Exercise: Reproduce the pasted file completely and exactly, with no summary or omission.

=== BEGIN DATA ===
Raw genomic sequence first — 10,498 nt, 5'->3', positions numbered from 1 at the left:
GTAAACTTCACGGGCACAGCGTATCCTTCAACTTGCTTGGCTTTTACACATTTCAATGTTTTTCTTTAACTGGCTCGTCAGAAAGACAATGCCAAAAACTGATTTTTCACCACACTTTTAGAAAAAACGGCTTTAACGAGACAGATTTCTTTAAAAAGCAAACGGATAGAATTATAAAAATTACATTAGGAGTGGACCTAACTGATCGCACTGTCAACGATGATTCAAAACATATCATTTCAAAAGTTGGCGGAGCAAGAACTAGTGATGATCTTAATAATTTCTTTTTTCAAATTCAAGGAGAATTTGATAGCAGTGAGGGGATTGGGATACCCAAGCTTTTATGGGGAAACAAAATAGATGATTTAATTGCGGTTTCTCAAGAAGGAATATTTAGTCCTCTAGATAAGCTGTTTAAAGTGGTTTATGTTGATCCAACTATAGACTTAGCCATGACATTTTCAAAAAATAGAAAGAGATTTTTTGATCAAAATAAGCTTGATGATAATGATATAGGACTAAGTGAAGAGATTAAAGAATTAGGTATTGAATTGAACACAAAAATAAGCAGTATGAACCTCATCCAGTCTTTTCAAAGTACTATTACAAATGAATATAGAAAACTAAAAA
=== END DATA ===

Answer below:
Raw genomic sequence first — 10,498 nt, 5'->3', positions numbered from 1 at the left:
GTAAACTTCACGGGCACAGCGTATCCTTCAACTTGCTTGGCTTTTACACATTTCAATGTTTTTCTTTAACTGGCTCGTCAGAAAGACAATGCCAAAAACTGATTTTTCACCACACTTTTAGAAAAAACGGCTTTAACGAGACAGATTTCTTTAAAAAGCAAACGGATAGAATTATAAAAATTACATTAGGAGTGGACCTAACTGATCGCACTGTCAACGATGATTCAAAACATATCATTTCAAAAGTTGGCGGAGCAAGAACTAGTGATGATCTTAATAATTTCTTTTTTCAAATTCAAGGAGAATTTGATAGCAGTGAGGGGATTGGGATACCCAAGCTTTTATGGGGAAACAAAATAGATGATTTAATTGCGGTTTCTCAAGAAGGAATATTTAGTCCTCTAGATAAGCTGTTTAAAGTGGTTTATGTTGATCCAACTATAGACTTAGCCATGACATTTTCAAAAAATAGAAAGAGATTTTTTGATCAAAATAAGCTTGATGATAATGATATAGGACTAAGTGAAGAGATTAAAGAATTAGGTATTGAATTGAACACAAAAATAAGCAGTATGAACCTCATCCAGTCTTTTCAAAGTACTATTACAAATGAATATAGAAAACTAAAAA